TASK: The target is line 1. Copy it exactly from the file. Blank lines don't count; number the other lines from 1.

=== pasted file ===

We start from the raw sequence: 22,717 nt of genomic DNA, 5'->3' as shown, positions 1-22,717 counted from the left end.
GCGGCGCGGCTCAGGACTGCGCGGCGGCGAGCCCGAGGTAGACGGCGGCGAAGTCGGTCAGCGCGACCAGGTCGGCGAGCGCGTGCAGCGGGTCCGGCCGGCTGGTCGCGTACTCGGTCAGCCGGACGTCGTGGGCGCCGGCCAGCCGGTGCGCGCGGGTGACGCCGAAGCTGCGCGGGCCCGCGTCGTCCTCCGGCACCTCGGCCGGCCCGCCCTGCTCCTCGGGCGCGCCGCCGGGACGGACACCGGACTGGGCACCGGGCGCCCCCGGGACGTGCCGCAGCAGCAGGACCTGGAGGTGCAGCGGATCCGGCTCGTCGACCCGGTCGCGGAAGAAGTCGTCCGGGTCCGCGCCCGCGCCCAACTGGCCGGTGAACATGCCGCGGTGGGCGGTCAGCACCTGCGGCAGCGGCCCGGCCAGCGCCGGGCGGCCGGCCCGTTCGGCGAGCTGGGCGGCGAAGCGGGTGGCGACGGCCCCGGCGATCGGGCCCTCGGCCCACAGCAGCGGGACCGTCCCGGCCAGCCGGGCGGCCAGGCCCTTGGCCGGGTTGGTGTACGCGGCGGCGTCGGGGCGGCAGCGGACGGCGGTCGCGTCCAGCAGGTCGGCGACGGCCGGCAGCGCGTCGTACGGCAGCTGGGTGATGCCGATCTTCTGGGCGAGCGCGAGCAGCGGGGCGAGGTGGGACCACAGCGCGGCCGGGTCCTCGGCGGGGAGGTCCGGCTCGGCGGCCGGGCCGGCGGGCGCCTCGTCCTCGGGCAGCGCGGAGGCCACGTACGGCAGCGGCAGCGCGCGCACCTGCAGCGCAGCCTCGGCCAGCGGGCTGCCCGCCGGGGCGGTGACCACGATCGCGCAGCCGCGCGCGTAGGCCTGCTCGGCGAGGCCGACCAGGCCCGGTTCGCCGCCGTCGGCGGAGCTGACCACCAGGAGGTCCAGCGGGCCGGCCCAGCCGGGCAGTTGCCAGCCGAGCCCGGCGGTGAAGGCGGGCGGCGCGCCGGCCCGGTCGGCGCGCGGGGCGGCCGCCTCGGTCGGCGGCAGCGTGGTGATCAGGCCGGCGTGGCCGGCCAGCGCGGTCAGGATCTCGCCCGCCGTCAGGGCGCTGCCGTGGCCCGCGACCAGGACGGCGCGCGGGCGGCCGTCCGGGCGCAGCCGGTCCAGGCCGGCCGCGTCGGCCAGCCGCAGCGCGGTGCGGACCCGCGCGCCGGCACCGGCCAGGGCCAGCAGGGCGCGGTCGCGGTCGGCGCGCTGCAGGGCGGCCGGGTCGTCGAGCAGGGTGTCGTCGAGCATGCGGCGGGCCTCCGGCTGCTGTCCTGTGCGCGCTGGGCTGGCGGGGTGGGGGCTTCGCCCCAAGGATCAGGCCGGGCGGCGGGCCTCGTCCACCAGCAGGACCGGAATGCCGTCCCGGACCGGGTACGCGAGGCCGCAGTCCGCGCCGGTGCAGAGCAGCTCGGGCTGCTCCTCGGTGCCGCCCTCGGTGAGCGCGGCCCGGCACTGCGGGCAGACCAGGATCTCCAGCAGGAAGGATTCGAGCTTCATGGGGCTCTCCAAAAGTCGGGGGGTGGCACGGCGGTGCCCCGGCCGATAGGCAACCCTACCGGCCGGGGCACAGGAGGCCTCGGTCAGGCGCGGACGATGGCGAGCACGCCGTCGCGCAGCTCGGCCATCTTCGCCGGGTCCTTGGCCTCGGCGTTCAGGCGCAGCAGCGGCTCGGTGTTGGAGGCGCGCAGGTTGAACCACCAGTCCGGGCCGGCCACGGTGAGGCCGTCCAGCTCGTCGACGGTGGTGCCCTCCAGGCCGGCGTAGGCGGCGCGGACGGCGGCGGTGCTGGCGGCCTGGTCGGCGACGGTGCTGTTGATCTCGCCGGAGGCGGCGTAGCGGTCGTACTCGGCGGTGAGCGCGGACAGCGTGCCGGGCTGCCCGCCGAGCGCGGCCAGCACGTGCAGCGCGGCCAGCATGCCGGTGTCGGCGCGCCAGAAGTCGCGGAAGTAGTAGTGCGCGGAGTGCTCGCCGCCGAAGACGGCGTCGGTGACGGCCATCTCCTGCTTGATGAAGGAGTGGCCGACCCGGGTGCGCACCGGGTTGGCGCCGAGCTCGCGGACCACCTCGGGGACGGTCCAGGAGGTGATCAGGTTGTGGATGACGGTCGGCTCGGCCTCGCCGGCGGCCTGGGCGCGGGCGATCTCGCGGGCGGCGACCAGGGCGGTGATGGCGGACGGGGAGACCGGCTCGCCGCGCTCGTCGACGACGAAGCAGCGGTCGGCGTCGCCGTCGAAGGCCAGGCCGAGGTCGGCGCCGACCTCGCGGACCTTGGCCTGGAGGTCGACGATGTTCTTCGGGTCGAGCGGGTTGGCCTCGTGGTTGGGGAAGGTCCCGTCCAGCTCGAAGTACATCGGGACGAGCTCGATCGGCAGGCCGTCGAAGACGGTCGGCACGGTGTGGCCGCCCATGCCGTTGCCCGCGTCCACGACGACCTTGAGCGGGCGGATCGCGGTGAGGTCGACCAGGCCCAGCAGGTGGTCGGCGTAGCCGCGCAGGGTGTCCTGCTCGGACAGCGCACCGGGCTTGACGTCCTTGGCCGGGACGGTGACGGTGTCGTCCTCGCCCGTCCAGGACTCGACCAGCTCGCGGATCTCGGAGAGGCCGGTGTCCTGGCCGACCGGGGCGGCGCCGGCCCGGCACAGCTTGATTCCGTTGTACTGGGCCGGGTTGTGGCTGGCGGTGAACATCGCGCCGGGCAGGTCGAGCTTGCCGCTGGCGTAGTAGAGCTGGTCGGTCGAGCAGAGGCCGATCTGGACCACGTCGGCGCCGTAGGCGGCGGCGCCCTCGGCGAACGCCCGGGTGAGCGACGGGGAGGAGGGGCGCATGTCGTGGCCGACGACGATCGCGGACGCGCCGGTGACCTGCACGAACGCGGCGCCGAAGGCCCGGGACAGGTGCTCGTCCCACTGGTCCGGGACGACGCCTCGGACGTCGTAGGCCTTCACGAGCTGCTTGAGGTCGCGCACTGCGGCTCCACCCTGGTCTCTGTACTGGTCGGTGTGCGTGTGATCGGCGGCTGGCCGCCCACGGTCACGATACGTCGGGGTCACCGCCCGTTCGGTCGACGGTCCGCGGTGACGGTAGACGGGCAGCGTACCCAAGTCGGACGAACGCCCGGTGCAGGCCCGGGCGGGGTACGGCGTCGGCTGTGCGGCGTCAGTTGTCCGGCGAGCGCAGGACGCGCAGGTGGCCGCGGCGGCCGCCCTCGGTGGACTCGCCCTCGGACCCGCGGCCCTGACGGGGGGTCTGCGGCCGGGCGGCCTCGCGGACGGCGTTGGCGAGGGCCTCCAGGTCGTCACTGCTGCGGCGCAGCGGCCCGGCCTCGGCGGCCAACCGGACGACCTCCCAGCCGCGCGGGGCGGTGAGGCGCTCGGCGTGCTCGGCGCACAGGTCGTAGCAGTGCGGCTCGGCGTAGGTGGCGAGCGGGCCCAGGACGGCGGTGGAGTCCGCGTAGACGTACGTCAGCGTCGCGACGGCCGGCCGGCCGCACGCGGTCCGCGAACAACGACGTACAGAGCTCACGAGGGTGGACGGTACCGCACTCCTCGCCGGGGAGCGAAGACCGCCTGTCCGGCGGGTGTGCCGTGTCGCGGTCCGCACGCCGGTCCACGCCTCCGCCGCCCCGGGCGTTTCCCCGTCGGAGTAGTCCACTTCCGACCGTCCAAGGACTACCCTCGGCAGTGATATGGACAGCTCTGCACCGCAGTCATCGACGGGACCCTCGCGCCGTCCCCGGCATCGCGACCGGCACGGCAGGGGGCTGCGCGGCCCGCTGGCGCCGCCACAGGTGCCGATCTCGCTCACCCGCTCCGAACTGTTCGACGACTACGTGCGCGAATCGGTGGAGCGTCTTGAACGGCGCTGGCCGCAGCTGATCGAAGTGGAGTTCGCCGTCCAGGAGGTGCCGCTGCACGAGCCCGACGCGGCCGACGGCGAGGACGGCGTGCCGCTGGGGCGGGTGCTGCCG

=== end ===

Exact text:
We start from the raw sequence: 22,717 nt of genomic DNA, 5'->3' as shown, positions 1-22,717 counted from the left end.